Cynics around the globe have lamented the death of critical thinking and creativity in today’s society, with the smoking smartphone leaving minds sated and docile, casting inspiration as the Mr. Boddy of advancing technology. There’s something to the argument, but the sustainably built, copper-clothed Bruneel Residence in Berkeley Springs, West Virginia, is something of counterpoint—cleverly using technology, namely Apple’s pervasive mobile device, as inspiration for a daring and environmentally responsible home.
“This is one of those perfect little passive solar projects,” says Travis Price, whose eponymous architecture firm concentrates on combining ecology, mythology, and modern technology—as does the design-build student exploration program he founded called Spirit of Place | Spirit of Design. Price takes a client’s story and marries it with the myths and culture of a building’s site using today’s most innovative tools. The client of the Bruneel Residence, for instance, wanted the project to seem unassuming upon approach before revealing hidden features and elements. This is when Price keyed in on the iPhone, which at a glance is just a bar of glass and plastic, but when turned on and explored reveals a varied and nearly infinite nature.
Approach the Bruneel Residence from the forest to the north, and all you see is what appears to be a green and windowless façade. Move five feet to the left, and you notice a crevice running all the way up the side, revealing the home’s dual towers. Price describes this as the first click—turning on the iPhone. Then, walking through the path between the two structures, you step onto a deck with an extraordinary view: two gigantic mountains that form a saddle, much like the home’s two towers and middle path.
Through the sliding glass door and up the stairs are the living rooms and bedrooms (the home was conceived upside-down, so that living areas have access to more daylight), each new space introducing yet another feature. The stairwell, which also acts as a thermal chimney, was designed to facilitate the rise of air and symbolize the rise of the sun, beginning close together and expanding towards the rooftop vents. The home features a number of elongated slits that imitate the area’s tall pine trees; its roof garden also acts as an outdoor living room.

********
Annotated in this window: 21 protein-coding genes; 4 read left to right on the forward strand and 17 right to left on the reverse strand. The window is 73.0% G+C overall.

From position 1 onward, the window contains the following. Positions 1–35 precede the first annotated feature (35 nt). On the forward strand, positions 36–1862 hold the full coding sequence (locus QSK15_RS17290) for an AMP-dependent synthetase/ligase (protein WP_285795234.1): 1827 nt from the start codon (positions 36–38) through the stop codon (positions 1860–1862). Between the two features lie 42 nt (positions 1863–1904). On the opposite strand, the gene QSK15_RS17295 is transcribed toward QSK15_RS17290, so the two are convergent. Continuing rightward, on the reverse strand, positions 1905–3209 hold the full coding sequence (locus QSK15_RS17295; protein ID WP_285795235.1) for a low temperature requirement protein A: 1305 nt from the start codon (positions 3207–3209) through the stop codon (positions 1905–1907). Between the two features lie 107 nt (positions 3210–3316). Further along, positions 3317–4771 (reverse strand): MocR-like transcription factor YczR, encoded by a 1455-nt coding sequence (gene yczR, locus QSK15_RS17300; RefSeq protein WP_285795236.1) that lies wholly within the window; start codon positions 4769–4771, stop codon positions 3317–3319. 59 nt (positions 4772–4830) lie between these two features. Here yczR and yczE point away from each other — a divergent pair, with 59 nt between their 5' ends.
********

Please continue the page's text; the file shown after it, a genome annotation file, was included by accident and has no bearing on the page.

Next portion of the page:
Connecting the two volumes is a
transparent glass bridge that brings in sunlight and reinforces the idea of living in tandem with nature. The bridge’s transparency also creates a clear separation of the two spaces because one must go “outside” to reach the other. For Price, the bridge is a symbol of the project’s purpose: to blur the lines between technology and nature.
“The passive solar angles, the heat masses, the domestic hot water, and LEDs—all that’s just a checklist, really,” says Price, who allegedly coined the term “passive solar” in the 1970s during a trip to Santa Fe’s Chaco Canyon, where he noticed that the prehistoric pueblos were passively melting snow off of their roofs. “What’s really the big move is, how do I get the family tuned to nature?”
One way is to use engineered materials that imply feelings of warmth, such as engineered plywood ceilings, along with the actual warmth created by tons of insulation, sun, and natural stonework.
The project’s green skin, a copper patina, not only acts as a defining visual element, but also is cheap and sustainable. The idea was to use the thinnest-gauge, longest-lasting material that was inexpensive and able to shed water too. “Houses are just the next layer of clothing,” Price says. The Bruneel Residence’s outermost layer is like a water-resistant jacket; the shell is projected to last hundreds of years with a very low environmental impact. And at two-thirds the price of a material like brick, it becomes easier to replace in the far-flung future.
Price has traveled extensively and written books on the relationship between architecture and place and cultivating a desire to honor the natural elements that define an area. Today, Price continues to tap into local myth, culture, and styles to design buildings that blur the line between time-tested ideas and cutting-edge technology.